Now, when our current consisted of flowing water like we saw a moment ago, we didn’t need to measure individual water molecules in order to measure the current overall. That’s because, in that instance, our flowing substance was simply water. But now, our flowing substance is electric charge, so it will be important to know just what is the electric charge of each one of these moving charges. Let’s say that each one has the charge of a proton. We’ll call it 𝑞 sub p.

Electric charge is measured in units of coulombs abbreviated with a capital 𝐶. And the charge of a proton is 1.6 times 10 to the negative 19th of these coulombs. So, each one of these positive charges has a net charge of 1.6 times 10 to the negative 19th coulombs, and these charges are moving past our line, and we’re counting them. And let’s imagine that after we let one second of time elapse, that’s the amount of time over which we’ll calculate our current, we count a number of positive charges that we’ll simply refer to as 𝑁. 𝑁 could be five or 10,000 or any other integer value. It’s the count of the number of positive charges that move past our dash line in one second.

Now, if we were to go ahead and divide 𝑁 by one second like this, then, in that case, our current would be calculated in terms of the number of positively charged moving objects. But what we really want, instead of this, is to calculate this electric current in terms of the total flow in charge. In other words, we would like our numerator to be the total electric charge that passes by our dashed line in one second of time.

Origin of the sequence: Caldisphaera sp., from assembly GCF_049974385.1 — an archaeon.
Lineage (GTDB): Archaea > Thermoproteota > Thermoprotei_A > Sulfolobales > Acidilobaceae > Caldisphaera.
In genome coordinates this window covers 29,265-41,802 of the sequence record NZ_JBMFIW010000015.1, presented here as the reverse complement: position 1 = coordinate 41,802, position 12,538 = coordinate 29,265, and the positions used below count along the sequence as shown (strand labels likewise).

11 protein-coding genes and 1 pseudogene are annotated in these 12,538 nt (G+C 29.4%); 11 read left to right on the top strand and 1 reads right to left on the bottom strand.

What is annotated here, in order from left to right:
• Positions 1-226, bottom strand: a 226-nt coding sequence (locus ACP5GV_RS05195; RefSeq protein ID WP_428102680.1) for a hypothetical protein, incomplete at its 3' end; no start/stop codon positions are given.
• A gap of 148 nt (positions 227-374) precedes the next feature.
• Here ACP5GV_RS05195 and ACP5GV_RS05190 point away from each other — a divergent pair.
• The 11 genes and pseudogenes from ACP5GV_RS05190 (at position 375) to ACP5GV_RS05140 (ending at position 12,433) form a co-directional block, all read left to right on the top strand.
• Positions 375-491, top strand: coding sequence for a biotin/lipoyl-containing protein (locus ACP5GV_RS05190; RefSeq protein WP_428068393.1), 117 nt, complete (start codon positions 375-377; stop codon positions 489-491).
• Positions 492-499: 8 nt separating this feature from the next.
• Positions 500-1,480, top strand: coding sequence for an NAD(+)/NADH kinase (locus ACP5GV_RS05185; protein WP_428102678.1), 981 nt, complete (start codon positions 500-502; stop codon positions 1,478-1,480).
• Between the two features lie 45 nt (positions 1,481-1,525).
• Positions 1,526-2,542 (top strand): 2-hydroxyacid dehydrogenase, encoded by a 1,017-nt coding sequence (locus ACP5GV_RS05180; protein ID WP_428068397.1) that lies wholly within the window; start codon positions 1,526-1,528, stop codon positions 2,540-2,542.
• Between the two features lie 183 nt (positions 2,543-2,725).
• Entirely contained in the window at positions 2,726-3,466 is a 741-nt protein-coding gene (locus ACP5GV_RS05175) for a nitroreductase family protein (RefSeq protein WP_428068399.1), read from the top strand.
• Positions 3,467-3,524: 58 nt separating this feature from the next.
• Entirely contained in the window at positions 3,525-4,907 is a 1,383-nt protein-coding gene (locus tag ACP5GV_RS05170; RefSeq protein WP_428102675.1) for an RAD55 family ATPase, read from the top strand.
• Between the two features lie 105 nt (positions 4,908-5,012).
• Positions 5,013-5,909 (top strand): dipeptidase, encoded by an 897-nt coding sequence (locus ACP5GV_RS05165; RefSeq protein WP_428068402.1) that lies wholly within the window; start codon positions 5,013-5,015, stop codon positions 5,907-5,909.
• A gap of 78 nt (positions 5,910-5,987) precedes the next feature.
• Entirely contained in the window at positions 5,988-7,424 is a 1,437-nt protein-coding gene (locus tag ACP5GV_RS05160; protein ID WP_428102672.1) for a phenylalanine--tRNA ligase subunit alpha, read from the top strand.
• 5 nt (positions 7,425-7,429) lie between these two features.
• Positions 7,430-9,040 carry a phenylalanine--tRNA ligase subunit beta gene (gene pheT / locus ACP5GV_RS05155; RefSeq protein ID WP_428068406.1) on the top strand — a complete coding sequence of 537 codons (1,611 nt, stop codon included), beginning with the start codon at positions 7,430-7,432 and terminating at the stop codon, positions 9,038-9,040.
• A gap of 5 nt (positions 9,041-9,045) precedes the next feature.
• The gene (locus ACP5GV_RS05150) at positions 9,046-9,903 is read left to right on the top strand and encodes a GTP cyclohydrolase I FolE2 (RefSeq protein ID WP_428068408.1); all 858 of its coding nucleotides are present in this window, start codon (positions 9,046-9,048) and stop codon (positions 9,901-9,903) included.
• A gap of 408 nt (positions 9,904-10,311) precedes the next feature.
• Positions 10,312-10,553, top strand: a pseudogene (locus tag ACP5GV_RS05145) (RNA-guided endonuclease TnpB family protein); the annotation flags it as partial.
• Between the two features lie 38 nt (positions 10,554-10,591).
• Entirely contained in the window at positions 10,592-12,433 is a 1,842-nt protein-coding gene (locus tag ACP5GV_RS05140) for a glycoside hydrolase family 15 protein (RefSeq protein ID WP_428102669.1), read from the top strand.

And since each one of our moving charges has the net charge of a proton, that means we can multiply 𝑁 by 𝑞 sub 𝑝, and that will equal the total charge that has flowed past our line in one second. If we let 𝑁 times 𝑞 sub p equal the symbol capital 𝑄, then capital 𝑄 represents the total charge that has flowed past our point. So then, the total amount of flowing charge we have is capital 𝑄, and the total amount of elapsed time is one second. So, 𝑄 divided by one second is equal to the current of electric charge, that is, the charge that’s flowing between this fixed positive charge and this fixed negative one.

So, we’ve seen that when we’re talking about electric current, our amount of flowing substance is the electric charge. And we’ve seen further that this charge is measured in units called coulombs. Now, if we have one coulomb of electric charge passing a point every one second, then we have what is called one ampere of electric current, where ampere is symbolized with a capital 𝐴. Just as coulomb is the unit of electric charge and second is the SI base unit of time, ampere is the SI based unit of current.

In general though, when we’re talking about electric current, we won’t have exactly one coulomb of charge passing by every one second. Instead, we’ll have some general amount of charge we can call it 𝑄 and also some general amount of time we can call 𝑡. And it’s this ratio, 𝑄 divided by 𝑡, that’s equal to the electric current 𝐼. And from our units equation down below, we can write that current measured in units of amperes is equal to total charge measured in units of coulombs divided by the total time measured in units of seconds.